×

This union thinks Trump’s policies will be good for morale and law enforcement

A U.S. Border Patrol officer and his K-9 search for a group of illegal immigrants near U.S.-Mexico border on August 15, 2016 in McAllen, Texas.
Getty Images
A U.S. Border Patrol officer and his K-9 search for a group of illegal immigrants near U.S.-Mexico border on August 15, 2016 in McAllen, Texas.

With President Donald Trump's executive order to build a wall along the U.S.-Mexico border signed, one group is feeling optimistic — the National Border Patrol Council.

The union, representing more than 16,500 Border Patrol agents, is hopeful the administration's more proactive stance on border security will increase morale and the ability to enforce immigration law.

"We look forward to working with President Trump and his administration, especially General Kelly as we get back to enforcing the immigration laws of the U.S. and helping to improve Border Security," said Shawn Moran, vice president of the NBPC, which endorsed Trump's White House bid, breaking its longstanding practice of not endorsing presidential candidates.

"I believe many people who left the agency, left because they got sold a false bill of goods. They were told they were going to be doing this high-speed tactical job, and they are doing anything but that. I believe agents will get back to enforcing the law, and that will help to retain people."

Certain policies have restricted the government's ability to do its job in enforcing immigration law, according to Moran. He cited "catch and release," in which undocumented immigrants are routinely released in the U.S. after apprehension, a policy Trump refers to in the executive order he signed last month as something that will be terminated.

Moran also spoke out regarding the Deferred Action for Childhood Arrivals, a policy enacted by the Obama administration, which allows certain undocumented immigrants who entered the U.S. as minors to receive a renewable two-year period of deferrable action, saying these were among the policies creating barriers to enforcing immigration law for the agency.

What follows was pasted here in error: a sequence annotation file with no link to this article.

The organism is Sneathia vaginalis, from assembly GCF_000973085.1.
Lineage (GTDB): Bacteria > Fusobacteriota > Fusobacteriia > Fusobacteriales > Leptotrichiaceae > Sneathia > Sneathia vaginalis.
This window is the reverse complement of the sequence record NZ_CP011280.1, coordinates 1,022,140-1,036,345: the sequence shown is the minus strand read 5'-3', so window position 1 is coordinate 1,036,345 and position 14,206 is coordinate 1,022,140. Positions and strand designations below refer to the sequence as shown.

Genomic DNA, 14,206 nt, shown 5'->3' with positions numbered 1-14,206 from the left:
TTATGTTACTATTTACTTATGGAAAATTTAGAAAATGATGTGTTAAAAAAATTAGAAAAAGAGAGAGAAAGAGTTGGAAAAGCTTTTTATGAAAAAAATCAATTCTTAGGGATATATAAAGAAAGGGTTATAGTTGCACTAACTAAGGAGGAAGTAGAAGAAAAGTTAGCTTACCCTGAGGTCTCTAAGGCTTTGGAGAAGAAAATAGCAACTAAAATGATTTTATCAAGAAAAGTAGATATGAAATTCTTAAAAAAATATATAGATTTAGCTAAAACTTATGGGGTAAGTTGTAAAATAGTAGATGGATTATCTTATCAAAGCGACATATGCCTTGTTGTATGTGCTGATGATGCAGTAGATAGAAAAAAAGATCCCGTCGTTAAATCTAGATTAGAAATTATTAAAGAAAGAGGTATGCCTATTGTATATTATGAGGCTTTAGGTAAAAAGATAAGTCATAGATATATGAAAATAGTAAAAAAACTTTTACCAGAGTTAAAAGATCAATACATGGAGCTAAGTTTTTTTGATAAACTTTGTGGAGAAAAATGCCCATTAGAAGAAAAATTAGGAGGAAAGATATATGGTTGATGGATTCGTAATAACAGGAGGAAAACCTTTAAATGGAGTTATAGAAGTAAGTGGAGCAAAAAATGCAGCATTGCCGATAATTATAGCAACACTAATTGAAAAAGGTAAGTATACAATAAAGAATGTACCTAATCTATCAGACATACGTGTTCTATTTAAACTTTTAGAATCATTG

The U.S. Customs and Border Protection did not immediately respond to CNBC's request for comment.

The border wall was a major campaign talking point for Trump, and one of the first things he took action on once in office.

Late Thursday, more details came to light regarding the price tag of the wall, and what it might look like. According to Reuters, the "wall" would, in fact, be a series of fences and walls that would cost as much as $21.6 billion — much higher than the $12 billion to $15 billion cost cited by Trump, his campaign staff, the Republican House Speaker Paul Ryan and Senate Majority Leader Mitch McConnell.

Reuters cited a Department of Homeland Security internal report, expected to be presented to DHS Secretary John Kelly in the near future, which also said the wall would take more than three years to build.

"As a matter of policy, we do not comment on or confirm the potential existence of pre-decisional, deliberative documents," DHS acting press secretary Gillian Christensen said.

The White House did not respond to a request for comment on the report. Trump has said Congress should fund the building of the wall upfront and that taxpayers will be reimbursed at a later date by Mexico. Mexico, in turn, has said it will not pay for the wall's construction.

The union's Moran stopped short of a full endorsement of the wall, telling CNBC: "Our advice to the Trump administration has been to look at each sector, and in some cases, each Border Patrol station's area from a tactical and strategic viewpoint to see where we need further infrastructure." He added that options may include a wall and further fencing, including double-layer fencing.

"I think you need some kind of physical barrier — it's been shown throughout our history and since we started Operation Gatekeeper that barriers work," he said. "We can take the lessons learned from places like San Diego, El Paso, and Tucson where we have significant amounts of fencing and see what works."

Part of Trump's executive order includes hiring an additional 5,000 agents, something that will prove to be a challenge as the agency is already actively recruiting to fill some 1,700 positions this year to meet its staffing goals of more than 21,000 agents. Between 55,000 and 65,000 applications are received in any given year, although many don't make it past the initial screening process — about 1 in 175 applicants will become an agent. Beyond that, retaining new hires can be a challenge as many of the agency's positions are in remote areas that include difficult climates and terrain.

Moran, who says poor recruiting tactics and morale have led to attrition and unqualified hires in previous administrations, admits the additional staffing will be a challenge.

"The Obama administration was utterly neglectful in maintaining the positions within the Border Patrol — we lost 1,700 positions they refused to fill. To put that in perspective, that's the size of a medium Border Patrol sector. … That has a real impact on border security. President Trump has said that Border Patrol agents are going to get back to the job they were hired to do, and I do know that has increased morale," he said.